The committee identified a total of 26 unique recommendations from these organizations for strategies to reduce medication errors in pediatric care (see Table D-2). These recommendations included equipment/software tools, representation of personnel on groups making decisions on pediatric medications, training and competency of personnel, policies, clear labeling, continuous quality improvement efforts, clear and accurate documentation, standardization, patient education, and teamwork improvement. As Table D-2 indicates, none of these recommendations is based on published evidence of effectiveness in children. The vast majority are based on expert opinion (n = 22), with the remainder being based on studies in adult populations (n = 4). No recommendations have supporting pediatric-specific evidence on efficacy, cost-effectiveness, feasibility, appropriateness in different settings, and institutional barriers or risks.

PREVENTION STRATEGIES FOR PSYCHIATRIC CARE

Within psychiatry, no studies have been carried out to evaluate the efficacy of any error prevention strategies. Examples of strategies likely to be relevant to inpatient psychiatry include short-term approaches (for example, medication ordering protocols, unit-dose distribution systems, and patient education) and computerized interventions (for example, CPOE and automated dispensing devices).

PREVENTION STRATEGIES FOR THE USE OF OTC AND COMPLEMENTARY AND ALTERNATIVE MEDICATIONS

The use of OTC and complementary and alternative medications is largely beyond the health care worker’s domain, although many of these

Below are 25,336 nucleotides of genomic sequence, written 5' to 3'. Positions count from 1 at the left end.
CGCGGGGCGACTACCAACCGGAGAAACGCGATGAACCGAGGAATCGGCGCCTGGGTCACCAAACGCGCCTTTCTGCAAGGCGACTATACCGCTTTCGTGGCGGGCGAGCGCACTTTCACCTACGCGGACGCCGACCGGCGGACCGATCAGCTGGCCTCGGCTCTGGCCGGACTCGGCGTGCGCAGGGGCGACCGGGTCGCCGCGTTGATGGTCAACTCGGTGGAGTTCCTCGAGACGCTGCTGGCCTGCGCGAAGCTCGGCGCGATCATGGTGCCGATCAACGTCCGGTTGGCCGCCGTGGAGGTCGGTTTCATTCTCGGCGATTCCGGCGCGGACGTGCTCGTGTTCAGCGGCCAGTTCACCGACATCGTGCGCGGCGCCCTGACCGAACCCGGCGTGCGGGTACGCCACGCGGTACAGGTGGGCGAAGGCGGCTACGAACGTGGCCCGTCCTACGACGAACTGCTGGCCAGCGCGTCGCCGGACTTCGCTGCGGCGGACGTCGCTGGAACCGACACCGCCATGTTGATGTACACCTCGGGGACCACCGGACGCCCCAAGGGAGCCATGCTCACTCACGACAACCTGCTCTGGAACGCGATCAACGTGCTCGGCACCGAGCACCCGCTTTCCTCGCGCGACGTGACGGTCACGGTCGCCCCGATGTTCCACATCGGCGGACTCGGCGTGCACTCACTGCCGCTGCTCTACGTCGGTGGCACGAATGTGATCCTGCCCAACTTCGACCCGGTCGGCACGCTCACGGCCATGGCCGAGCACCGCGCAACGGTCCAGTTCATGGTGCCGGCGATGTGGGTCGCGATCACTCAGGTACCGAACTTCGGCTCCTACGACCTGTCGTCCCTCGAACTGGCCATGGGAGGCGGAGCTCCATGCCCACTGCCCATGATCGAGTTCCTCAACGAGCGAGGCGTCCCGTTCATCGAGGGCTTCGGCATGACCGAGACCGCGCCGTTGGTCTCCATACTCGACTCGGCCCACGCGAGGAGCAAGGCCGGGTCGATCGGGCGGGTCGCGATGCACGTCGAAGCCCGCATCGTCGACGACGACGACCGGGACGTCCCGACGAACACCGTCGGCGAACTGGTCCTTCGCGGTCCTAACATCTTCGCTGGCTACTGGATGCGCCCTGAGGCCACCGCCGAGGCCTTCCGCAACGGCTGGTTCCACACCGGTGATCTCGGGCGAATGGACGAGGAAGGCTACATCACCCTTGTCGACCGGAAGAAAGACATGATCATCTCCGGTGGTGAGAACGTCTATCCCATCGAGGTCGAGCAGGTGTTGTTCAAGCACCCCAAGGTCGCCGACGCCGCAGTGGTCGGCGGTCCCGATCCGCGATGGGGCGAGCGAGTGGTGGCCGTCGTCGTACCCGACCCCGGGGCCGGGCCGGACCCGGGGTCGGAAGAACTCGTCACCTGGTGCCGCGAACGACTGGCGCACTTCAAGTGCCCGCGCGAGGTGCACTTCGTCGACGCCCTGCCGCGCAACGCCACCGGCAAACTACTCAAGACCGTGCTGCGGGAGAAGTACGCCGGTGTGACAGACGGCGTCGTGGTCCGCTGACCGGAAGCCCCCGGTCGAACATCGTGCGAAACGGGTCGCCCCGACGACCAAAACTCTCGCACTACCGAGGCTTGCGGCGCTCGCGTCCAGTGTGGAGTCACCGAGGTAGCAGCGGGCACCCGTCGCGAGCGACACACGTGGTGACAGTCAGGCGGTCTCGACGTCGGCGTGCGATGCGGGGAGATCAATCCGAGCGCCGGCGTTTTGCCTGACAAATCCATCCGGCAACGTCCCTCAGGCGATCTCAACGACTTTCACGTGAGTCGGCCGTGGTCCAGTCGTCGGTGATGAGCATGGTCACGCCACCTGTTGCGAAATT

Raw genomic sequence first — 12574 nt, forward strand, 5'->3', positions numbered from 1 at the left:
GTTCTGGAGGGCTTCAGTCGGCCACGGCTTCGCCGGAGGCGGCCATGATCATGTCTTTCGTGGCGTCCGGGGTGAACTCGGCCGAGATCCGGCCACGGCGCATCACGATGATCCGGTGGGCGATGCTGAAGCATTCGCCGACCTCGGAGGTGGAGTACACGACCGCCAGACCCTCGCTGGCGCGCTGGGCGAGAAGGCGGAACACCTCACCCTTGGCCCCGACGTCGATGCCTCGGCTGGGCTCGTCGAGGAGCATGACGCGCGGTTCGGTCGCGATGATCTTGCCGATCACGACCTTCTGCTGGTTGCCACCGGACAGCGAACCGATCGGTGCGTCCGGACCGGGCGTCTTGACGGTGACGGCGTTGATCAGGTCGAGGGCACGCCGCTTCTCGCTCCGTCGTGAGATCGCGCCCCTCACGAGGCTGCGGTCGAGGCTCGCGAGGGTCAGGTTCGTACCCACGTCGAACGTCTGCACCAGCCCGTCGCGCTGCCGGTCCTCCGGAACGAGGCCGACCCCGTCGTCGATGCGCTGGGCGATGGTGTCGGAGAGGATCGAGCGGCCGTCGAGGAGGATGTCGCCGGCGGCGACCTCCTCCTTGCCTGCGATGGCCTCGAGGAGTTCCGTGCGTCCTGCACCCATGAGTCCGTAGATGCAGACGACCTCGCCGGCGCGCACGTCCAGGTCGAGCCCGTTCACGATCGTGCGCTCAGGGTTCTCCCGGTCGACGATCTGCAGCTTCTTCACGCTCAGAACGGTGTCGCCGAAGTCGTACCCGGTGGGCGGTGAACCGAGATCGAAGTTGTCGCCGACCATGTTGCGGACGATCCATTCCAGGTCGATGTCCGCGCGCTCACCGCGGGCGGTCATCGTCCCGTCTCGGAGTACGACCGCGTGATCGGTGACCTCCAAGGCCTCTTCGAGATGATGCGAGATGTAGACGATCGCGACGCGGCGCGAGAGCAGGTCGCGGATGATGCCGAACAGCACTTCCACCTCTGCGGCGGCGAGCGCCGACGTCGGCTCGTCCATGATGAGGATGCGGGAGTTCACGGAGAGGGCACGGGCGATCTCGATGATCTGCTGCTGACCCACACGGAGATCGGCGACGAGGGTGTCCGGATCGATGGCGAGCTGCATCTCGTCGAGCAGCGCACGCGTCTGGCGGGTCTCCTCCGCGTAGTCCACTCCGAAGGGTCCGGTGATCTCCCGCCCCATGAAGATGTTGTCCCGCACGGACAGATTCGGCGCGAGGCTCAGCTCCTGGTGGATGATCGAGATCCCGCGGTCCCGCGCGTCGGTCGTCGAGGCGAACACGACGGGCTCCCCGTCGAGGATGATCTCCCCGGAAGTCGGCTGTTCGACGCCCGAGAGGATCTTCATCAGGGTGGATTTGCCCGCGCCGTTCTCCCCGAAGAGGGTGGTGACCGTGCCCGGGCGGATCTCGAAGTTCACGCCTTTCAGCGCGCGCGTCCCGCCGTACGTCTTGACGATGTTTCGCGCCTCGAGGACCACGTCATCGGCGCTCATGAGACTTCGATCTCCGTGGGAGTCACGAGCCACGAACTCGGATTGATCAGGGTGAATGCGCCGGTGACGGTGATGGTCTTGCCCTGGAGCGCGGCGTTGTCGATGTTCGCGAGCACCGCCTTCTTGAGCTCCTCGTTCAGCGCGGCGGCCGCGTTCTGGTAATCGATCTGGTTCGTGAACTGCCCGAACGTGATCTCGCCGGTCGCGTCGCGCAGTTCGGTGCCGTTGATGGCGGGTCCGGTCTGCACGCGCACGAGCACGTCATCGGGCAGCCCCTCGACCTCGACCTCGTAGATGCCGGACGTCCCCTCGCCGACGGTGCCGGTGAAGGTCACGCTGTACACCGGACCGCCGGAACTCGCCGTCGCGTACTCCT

Suggested Citation:"Appendix D Medication Errors: Prevention Strategies ." Institute of Medicine. 2007. Preventing Medication Errors. Washington, DC: The National Academies Press. doi: 10.17226/11623.
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TABLE D-2 Recommendations for the Prevention of Medication Errors in Pediatric Care

Recommended Practice

Recommending Body

Evidence Specific to Children

Source of Supporting Evidence

Computerized provider order entry

PPAG, ISMP, AHA, AHRQ, IOM, NQF, MHA, NCCMERP, AAP/NICHQ

None

Adult data/ expert opinion

Automated medication-dispensing devices

PPAG, ISMP, AHA, AHRQ

None

Adult data/ expert opinion

Pediatric presence with formulary management

PPAG, ISMP, AHA, AAP/NICHQ

None

Expert opinion

Appropriate and competent pharmacy personnel and environment

PPAG, ISMP, AHA, NQF, NCCMERP, AAP/NICHQ

None

Expert opinion

Pharmacist available on call when pharmacy is closed

PPAG, ISMP, AHA, MHA

None

Expert opinion

Policies on verbal orders

PPAG, ISMP, AHA, NQF, NCCMERP, AAP/NICHQ, JCAHO

None

Expert opinion

Clear and accurate labeling of medications

PPAG, ISMP, AHA, NQF, NCCMERP

None

Expert opinion

Quality improvement efforts with drug-use evaluation and medication error reporting and review